2006 Holocaust denial
In July 2006 Hilaly was sacked from Prime Minister of Australia John Howard's Muslim Community Reference Group following comments he made in which he denied the Holocaust, calling it a "Zionist lie". He also referred to Israel as a "cancer". This prompted calls for legal action to be pursued against him in a country which has the highest per-capita number of Holocaust survivors in the world outside Israel.
October 2006 sermon
If you take out uncovered meat and place it outside on the street, or in the garden or in the park, or in the backyard without a cover, and the cats come and eat it ... whose fault is it, the cats' or the uncovered meat? The uncovered meat is the problem. If she was in her room, in her home, in her hijab, no problem would have occurred."
He also said, "in the state of zina, the responsibility falls 90 per cent of the time on the woman. Why? Because she possesses the weapon of enticement (igraa)." Hilaly later claimed that he had intended to suggest that "if a woman who shows herself off, she is to blame...but a man should be able to control himself." He also contended that his references to the prison sentence of Bilal Skaf, the leader of a group of Lebanese Australians who committed gang rapes in Sydney in 2000, in which he said that women would "sway suggestively" before men "and then you get a judge without mercy (rahma) and gives you 65 years", were aimed at illustrating the need for harsh sanctions for rape.
There was a significant backlash to Hilaly's comments.
In February 2009, a Sydney Morning Herald journalist was ejected from the Lakemba mosque and the newspaper later reported that Anwar al-Awlaki, a key organizer, recruiter and spiritual motivator for the Islamist terrorist group al-Qaeda, spoke via phone link. A director of the mosque said that Shady Alsuleiman was in charge of organising evening youth events at the time of the sermon.
In March 2015, adjunct professor Clive Williams at Macquarie University's Centre for Policing, Intelligence & Counter Terrorism wrote that Sunni Muslims did not welcome Shia Muslims at the mosque.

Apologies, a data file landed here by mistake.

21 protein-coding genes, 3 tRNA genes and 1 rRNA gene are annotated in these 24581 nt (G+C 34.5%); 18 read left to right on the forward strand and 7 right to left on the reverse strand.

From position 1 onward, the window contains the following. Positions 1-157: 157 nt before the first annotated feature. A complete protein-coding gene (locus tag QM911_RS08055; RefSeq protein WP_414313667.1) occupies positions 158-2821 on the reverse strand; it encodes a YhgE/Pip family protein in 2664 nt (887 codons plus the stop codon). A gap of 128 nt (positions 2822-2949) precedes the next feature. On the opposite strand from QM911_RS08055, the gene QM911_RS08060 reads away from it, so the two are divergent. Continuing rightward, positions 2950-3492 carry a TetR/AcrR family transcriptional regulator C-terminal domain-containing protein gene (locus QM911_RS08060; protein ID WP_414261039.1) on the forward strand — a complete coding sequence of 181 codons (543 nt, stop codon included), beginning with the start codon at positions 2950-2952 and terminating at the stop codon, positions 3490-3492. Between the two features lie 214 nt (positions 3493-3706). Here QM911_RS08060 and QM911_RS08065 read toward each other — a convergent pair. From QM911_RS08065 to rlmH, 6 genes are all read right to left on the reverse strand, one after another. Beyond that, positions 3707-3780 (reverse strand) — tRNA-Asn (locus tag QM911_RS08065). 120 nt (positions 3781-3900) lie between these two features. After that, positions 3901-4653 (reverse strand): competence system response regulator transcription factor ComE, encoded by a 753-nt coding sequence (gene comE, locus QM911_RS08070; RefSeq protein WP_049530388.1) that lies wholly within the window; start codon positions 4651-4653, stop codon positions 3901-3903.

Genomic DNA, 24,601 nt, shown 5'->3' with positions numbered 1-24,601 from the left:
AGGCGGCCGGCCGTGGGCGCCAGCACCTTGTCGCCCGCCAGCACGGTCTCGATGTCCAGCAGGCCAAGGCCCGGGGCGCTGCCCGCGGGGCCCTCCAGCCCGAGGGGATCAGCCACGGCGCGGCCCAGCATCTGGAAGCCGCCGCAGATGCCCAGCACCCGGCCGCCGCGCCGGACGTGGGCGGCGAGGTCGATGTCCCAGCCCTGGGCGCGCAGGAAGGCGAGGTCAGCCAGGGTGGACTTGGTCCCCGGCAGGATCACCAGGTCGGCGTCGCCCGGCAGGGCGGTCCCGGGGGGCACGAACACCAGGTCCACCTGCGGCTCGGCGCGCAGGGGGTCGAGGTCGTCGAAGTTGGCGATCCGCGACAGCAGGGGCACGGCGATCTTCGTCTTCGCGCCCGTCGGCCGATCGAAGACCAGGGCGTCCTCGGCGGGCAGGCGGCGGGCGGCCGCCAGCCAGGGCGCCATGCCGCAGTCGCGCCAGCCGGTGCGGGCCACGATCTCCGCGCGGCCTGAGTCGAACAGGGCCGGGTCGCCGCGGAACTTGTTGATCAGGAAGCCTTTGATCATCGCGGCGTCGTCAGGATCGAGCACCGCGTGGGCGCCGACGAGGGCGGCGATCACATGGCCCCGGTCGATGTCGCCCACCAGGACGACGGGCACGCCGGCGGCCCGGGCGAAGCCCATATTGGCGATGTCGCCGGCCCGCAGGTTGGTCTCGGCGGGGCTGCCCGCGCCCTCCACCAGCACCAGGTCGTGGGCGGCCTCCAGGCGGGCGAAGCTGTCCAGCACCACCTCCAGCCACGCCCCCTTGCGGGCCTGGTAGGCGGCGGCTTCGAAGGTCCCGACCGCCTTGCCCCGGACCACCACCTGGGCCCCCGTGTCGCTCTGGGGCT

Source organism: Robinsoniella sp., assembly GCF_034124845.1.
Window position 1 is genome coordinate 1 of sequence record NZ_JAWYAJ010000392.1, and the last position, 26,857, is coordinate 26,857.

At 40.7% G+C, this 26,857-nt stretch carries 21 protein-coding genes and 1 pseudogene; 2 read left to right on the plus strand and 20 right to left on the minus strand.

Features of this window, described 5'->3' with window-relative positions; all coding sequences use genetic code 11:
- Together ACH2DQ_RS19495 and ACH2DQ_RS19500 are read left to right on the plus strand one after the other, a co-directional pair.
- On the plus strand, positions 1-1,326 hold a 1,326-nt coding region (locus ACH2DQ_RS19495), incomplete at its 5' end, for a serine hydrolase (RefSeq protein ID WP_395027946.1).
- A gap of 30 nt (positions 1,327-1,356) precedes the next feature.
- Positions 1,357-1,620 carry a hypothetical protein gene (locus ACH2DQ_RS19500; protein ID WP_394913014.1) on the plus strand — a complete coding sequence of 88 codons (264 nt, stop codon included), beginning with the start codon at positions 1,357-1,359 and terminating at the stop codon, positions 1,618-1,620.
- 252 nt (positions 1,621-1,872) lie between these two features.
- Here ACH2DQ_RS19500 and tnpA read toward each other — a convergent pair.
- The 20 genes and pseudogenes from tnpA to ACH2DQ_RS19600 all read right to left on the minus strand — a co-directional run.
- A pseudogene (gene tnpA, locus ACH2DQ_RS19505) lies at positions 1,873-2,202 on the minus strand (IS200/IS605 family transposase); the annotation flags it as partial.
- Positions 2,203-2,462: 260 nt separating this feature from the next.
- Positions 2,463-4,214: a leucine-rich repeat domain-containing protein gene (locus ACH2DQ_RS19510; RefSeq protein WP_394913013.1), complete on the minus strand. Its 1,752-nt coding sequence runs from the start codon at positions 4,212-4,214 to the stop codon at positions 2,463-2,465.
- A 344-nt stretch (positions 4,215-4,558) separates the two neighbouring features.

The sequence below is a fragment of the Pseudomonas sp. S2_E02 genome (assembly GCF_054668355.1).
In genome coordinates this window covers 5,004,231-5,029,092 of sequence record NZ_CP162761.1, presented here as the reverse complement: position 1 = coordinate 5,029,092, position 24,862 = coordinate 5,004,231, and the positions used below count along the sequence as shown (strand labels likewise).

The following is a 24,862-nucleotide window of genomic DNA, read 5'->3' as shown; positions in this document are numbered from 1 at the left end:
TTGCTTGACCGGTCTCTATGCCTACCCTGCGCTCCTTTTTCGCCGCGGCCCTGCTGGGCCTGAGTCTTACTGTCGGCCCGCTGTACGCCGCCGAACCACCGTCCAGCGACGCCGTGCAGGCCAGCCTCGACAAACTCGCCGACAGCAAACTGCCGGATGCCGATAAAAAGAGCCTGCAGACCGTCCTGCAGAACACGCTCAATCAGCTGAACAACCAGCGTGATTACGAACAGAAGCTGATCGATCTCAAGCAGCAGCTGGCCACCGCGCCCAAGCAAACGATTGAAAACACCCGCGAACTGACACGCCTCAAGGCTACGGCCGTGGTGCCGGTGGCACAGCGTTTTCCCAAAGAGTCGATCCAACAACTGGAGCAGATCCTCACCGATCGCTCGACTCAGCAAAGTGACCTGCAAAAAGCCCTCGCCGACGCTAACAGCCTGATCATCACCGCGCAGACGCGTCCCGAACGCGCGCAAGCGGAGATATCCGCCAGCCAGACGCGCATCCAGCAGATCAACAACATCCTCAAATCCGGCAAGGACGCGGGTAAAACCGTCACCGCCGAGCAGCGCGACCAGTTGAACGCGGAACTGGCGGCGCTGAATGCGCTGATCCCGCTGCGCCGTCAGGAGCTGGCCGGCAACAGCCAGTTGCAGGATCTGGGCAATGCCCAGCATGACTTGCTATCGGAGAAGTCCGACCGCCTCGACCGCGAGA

In late 2012 Shaykh Safi told the congregation, during prayers, that they should not take part in anything to do with Christmas. A fatwa warned that, "disbelievers are trying to draw Muslims away from the straight path". The Grand Mufti of Australia, Ibrahim Abu Mohamed, said these views did not represent the majority of Muslims in Australia. Keysar Trad, former director and president of the LMA, said they previously greeted people with Merry Christmas, "I don't know what has changed."
Lakemba Mosque has a number of staff who assist in the running and maintenance of the mosque. Currently the mosque has three official Imams:
- The Imam of Lakemba Mosque is Shaykh Yahya Safi, who worked as an Imam in Lebanon before his appointment at the Lakemba Mosque in 1996. Shaykh Yahya gives the khutbah every fortnight, unless there is a visiting Shaykh from overseas.
- The assistant Imam as of 2016 is Shaykh Mohammed Gomaa from Egypt. Shaykh Gomaa is a bilingual Imam who was trained at Egypt's prestigious Al-Azhar University. He specialises in Qur'anic Commentary and alternates in giving the Friday sermon each fortnight.
- The deputy assistant Imam, as of 2015, is Shaykh Mohamed Harby. Shaykh Mohamed is a qāriʾ from Egypt who specialises in the sciences of Qur'an which he teaches at an advanced level to students at the Lebanese Muslim Association.
Due its influence and significance, the mosque regularly hosts and is a first stop for visiting Islamic scholars from overseas.
The mosque offers a number of religious classes, such as in Prophetic biography, Fiqh and Aqidah. The mosque gives a platform to a number of local Shaykhs to speak and teach, such as Shaykh Wesam Charkawi. Since 2014, the mosque has served as the centre of the National Mosque Open Day event.
Several thousand worshippers normally attend weekly prayers on Fridays. In 2015 around 30,000 worshippers attended Eid prayers at the mosque and in the road outside, making it one of Australia's largest eid celebrations. In 2016, an estimated 40,000-50,000 attended Eid prayers.